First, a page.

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How do flood waters work?



Most of the damage caused by floods, whether from people drowning or from property loss, is due to the force of water. You've probably enjoyed a peaceful time swimming in the ocean or a river without being knocked off your feet. So how can two feet (61 centimeters) of flood waters wash away a car and six inches (15 cm) knock you over? The difference is the amount of pressure in flood waters.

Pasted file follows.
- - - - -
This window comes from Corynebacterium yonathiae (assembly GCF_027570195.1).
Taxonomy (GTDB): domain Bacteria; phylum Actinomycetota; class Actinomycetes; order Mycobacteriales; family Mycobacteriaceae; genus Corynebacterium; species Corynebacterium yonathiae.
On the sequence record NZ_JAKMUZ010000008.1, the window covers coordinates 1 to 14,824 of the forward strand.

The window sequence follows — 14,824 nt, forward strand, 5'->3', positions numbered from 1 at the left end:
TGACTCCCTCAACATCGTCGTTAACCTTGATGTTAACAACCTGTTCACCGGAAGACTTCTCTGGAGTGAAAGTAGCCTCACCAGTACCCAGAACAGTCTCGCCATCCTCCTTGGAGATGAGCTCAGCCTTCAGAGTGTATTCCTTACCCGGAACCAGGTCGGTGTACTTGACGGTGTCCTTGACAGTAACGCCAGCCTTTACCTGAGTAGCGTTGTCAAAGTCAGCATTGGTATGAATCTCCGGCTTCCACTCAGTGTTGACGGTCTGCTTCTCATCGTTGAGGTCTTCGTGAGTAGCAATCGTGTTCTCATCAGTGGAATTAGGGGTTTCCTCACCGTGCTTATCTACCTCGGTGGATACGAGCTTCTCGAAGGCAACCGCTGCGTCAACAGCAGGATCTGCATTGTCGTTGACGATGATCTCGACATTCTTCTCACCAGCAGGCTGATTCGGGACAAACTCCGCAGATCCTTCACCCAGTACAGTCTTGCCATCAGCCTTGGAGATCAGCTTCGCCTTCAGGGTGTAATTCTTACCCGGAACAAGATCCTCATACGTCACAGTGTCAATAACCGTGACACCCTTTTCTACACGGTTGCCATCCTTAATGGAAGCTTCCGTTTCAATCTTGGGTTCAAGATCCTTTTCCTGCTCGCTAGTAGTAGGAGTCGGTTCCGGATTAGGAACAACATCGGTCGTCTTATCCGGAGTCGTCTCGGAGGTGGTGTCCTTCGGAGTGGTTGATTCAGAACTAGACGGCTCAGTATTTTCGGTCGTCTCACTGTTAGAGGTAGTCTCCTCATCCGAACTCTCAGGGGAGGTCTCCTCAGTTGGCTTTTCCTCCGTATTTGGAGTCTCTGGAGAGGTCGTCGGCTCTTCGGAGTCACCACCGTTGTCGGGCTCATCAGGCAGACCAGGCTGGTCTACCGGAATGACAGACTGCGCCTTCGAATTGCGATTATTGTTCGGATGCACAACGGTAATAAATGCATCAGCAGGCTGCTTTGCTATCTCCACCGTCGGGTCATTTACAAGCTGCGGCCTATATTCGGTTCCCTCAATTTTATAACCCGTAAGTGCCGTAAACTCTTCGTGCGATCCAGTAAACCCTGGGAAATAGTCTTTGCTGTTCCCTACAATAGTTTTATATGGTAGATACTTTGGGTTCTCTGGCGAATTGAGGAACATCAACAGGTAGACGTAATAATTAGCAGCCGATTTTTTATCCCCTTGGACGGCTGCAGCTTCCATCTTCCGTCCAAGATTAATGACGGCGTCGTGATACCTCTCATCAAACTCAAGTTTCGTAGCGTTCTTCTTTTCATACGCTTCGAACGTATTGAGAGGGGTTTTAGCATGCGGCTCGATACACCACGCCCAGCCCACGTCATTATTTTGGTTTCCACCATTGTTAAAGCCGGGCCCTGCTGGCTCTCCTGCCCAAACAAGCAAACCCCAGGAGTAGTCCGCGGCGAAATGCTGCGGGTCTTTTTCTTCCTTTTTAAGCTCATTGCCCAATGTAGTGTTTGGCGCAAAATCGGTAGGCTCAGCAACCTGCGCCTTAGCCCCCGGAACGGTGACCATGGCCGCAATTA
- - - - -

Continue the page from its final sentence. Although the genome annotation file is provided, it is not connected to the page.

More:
In a flood, lots of water collects in one place, while there's little (if any) water in another area. Since water always tries to "find its own level," it gushes quickly from where it’s gathered to where there's less of it. Flash floods in particular move very quickly, uprooting trees, cars and even houses. Extra water from storms, heavy rains, hurricanes, or the breaking of a dam can cause flooding. Take flood warnings seriously and always try to get out of the path of a flood.